Unlike in a fully secret trust, half secret trust prima facie appearance makes fraud unlikely. It becomes impossible for the donee to take beneficially. If no communication is made concerning the identity of the benefiary before the testator is deceased, then the property results to the testator’s estate; Re Keen, infra.

Another striking difference between the fully secret and half secret trust is that in the later, the communication and acceptance of trust must take place before or at the time of making the will and the will must indicate clearly that such communication has already been made. This is highlighted by the House of Lords in Blackwell v. Blackwell,[28] a leading case for half secret trust.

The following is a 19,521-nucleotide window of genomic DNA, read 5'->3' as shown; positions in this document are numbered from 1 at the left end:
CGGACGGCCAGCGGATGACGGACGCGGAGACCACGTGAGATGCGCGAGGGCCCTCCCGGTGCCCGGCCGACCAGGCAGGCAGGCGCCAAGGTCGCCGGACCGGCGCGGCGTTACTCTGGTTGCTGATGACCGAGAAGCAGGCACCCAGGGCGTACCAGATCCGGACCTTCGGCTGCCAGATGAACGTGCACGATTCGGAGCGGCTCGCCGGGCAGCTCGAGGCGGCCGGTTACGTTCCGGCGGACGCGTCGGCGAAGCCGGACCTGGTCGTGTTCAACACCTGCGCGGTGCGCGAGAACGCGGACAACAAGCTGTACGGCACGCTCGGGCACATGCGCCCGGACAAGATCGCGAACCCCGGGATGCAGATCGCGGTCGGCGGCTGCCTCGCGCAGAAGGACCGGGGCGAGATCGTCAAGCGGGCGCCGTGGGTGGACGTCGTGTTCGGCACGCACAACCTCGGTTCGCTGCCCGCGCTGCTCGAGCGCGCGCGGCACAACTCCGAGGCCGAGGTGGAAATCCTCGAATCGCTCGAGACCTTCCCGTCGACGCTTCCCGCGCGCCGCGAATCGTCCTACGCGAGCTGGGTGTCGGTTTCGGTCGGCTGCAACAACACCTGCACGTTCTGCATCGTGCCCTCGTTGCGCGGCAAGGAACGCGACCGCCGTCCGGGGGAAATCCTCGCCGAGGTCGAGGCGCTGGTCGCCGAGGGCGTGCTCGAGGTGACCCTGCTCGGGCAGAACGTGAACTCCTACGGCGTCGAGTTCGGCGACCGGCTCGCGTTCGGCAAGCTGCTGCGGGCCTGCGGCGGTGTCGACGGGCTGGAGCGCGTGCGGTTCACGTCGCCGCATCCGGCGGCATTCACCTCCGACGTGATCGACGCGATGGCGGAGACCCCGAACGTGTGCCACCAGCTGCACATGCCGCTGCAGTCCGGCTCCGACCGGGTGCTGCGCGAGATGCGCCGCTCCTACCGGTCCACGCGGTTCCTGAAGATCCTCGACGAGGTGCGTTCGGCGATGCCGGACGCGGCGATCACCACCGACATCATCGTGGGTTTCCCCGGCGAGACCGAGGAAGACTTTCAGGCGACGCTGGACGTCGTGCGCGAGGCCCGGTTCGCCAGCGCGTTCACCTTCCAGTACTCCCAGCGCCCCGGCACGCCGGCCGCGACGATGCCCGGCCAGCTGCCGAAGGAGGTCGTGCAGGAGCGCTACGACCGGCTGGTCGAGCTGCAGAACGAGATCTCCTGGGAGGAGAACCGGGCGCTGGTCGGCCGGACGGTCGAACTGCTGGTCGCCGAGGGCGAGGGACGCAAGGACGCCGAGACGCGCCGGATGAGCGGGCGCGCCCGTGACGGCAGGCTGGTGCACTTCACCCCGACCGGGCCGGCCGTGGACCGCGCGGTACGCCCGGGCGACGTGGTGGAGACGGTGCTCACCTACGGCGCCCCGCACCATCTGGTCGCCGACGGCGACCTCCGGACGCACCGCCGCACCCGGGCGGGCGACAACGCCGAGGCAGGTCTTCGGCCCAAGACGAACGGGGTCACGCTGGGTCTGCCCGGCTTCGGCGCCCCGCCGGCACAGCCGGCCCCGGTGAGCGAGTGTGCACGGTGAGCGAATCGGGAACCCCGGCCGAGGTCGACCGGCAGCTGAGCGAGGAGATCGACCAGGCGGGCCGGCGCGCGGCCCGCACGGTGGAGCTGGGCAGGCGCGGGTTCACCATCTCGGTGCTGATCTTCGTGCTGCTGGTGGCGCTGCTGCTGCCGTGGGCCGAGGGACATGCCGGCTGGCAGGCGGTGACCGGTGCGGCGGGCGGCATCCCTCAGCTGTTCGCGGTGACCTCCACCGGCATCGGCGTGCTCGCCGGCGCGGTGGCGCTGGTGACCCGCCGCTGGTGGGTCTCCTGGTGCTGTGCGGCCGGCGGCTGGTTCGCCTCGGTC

In Blackwell v. Blackwell, the testator instructed his trustees in his will to use the income ‘for the purposes indicated by me to them’ and pay up to the capital ‘to such person or persons indicated by me’. He told the trustees orally before the execution of the will that the money should go to his mistress and his illegitimate son. His widow and legitimate son, however, challenged the validity of the trust and claimed the money.[29] Vicscount Sommer held that:

A testator cannot reserve to himself a power of making future unwitnessed dispositions by merely naming a trustee and leaving the purposes of the trust to be supplied afterwards, nor can a legatee give testamentary validity to an unexecuted codicil by accepting an indefinite trust, never communicated to him in the testator’s life time.

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Dehors the Will

In more recent times, in the protection of the enforcement of secret trusts, it has been observed that secret trust is not a departure from the requirements of the Wills Act, since it operates dehors the will, i.e. outside the will.